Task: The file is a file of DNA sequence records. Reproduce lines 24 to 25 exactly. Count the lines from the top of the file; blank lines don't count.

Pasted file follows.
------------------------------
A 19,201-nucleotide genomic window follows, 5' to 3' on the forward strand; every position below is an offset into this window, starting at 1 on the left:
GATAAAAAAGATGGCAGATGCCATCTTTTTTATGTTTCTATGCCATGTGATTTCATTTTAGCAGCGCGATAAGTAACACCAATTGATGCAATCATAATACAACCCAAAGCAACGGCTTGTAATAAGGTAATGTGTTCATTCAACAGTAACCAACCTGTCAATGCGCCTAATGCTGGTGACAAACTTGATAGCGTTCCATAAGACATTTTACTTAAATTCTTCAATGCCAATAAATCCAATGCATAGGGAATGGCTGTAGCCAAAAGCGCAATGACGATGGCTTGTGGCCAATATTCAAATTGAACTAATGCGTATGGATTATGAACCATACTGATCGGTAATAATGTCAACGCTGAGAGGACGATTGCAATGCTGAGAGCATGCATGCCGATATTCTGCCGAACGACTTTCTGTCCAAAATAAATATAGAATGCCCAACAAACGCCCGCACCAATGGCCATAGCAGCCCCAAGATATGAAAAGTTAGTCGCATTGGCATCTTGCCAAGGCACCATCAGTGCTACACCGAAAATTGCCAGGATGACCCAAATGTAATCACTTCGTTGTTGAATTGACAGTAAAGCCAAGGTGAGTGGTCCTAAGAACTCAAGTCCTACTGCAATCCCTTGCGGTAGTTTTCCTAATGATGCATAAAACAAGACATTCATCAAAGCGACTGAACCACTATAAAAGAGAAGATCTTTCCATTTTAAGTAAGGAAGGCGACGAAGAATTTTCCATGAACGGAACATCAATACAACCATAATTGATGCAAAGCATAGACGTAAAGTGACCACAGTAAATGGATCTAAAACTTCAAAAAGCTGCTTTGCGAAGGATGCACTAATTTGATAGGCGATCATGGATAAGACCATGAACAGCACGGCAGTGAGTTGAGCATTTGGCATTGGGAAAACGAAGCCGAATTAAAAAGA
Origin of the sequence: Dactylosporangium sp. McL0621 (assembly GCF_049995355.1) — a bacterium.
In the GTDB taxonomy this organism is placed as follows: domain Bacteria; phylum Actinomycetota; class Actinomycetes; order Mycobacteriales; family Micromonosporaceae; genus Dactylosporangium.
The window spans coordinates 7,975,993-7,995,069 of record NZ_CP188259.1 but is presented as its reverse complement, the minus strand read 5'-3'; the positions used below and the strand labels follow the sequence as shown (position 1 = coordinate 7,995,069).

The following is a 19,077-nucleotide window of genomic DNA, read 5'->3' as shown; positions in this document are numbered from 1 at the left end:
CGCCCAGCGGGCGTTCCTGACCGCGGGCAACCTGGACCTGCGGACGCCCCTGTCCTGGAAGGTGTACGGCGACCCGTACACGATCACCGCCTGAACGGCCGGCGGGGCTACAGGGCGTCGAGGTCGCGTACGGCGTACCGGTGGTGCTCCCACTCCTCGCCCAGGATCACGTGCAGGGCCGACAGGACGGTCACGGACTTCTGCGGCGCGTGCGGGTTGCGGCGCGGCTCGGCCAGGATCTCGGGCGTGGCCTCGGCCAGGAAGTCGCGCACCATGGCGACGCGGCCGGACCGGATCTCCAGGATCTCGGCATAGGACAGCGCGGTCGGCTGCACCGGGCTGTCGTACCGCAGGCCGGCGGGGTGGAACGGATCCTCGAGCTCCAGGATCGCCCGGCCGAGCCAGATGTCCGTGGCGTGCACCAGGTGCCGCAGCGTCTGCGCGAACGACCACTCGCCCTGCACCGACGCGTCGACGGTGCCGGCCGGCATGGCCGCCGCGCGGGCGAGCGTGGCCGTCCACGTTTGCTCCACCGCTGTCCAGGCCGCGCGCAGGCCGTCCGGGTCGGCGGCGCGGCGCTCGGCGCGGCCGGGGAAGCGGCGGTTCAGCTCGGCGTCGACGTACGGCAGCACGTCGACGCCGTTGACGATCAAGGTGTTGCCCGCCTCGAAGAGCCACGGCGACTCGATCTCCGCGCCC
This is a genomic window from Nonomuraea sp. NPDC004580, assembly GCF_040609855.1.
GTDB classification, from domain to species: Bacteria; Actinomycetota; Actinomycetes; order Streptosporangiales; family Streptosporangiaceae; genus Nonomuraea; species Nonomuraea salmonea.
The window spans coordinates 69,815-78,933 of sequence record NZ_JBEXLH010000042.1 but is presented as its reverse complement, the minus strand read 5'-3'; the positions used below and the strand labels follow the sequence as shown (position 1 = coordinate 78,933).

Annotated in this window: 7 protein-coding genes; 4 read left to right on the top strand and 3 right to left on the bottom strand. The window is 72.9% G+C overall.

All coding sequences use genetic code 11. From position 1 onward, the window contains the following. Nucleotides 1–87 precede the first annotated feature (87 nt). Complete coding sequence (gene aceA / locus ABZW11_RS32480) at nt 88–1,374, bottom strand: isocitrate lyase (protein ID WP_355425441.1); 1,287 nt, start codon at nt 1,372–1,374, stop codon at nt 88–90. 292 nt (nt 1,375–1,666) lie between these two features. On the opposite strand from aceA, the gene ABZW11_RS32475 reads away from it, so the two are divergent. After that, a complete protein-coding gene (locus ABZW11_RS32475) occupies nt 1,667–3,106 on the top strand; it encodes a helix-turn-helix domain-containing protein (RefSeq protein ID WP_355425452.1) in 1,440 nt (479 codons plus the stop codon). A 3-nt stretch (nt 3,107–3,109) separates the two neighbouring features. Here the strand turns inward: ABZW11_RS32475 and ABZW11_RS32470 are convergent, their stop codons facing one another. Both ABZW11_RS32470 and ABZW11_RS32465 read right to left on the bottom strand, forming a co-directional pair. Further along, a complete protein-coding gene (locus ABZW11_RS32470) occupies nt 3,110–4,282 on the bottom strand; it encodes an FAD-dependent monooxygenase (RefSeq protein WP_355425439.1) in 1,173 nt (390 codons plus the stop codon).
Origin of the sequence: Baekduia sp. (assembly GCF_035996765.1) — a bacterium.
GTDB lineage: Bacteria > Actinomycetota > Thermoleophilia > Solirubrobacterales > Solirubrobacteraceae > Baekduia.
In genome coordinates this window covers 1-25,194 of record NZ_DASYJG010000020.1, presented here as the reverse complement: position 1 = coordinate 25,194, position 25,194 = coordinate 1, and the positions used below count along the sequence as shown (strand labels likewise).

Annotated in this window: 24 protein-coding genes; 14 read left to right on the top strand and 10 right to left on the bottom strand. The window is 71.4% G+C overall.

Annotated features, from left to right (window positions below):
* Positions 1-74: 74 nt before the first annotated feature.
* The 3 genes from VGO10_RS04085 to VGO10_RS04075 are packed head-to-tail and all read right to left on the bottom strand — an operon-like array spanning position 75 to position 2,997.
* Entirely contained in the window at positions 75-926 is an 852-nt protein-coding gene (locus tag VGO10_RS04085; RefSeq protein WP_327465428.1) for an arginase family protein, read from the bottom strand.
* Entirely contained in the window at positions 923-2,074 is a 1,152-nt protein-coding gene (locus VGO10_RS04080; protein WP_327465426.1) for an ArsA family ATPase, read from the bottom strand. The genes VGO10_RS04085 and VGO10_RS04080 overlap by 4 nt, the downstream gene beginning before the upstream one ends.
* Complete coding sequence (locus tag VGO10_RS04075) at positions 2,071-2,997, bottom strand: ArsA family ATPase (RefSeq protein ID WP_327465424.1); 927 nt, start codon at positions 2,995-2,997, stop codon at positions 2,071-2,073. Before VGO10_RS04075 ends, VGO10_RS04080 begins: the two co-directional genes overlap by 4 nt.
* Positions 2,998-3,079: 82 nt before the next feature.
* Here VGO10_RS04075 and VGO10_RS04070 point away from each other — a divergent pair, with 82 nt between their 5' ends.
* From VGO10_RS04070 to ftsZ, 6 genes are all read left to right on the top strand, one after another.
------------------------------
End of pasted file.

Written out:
* Here VGO10_RS04075 and VGO10_RS04070 point away from each other — a divergent pair, with 82 nt between their 5' ends.
* From VGO10_RS04070 to ftsZ, 6 genes are all read left to right on the top strand, one after another.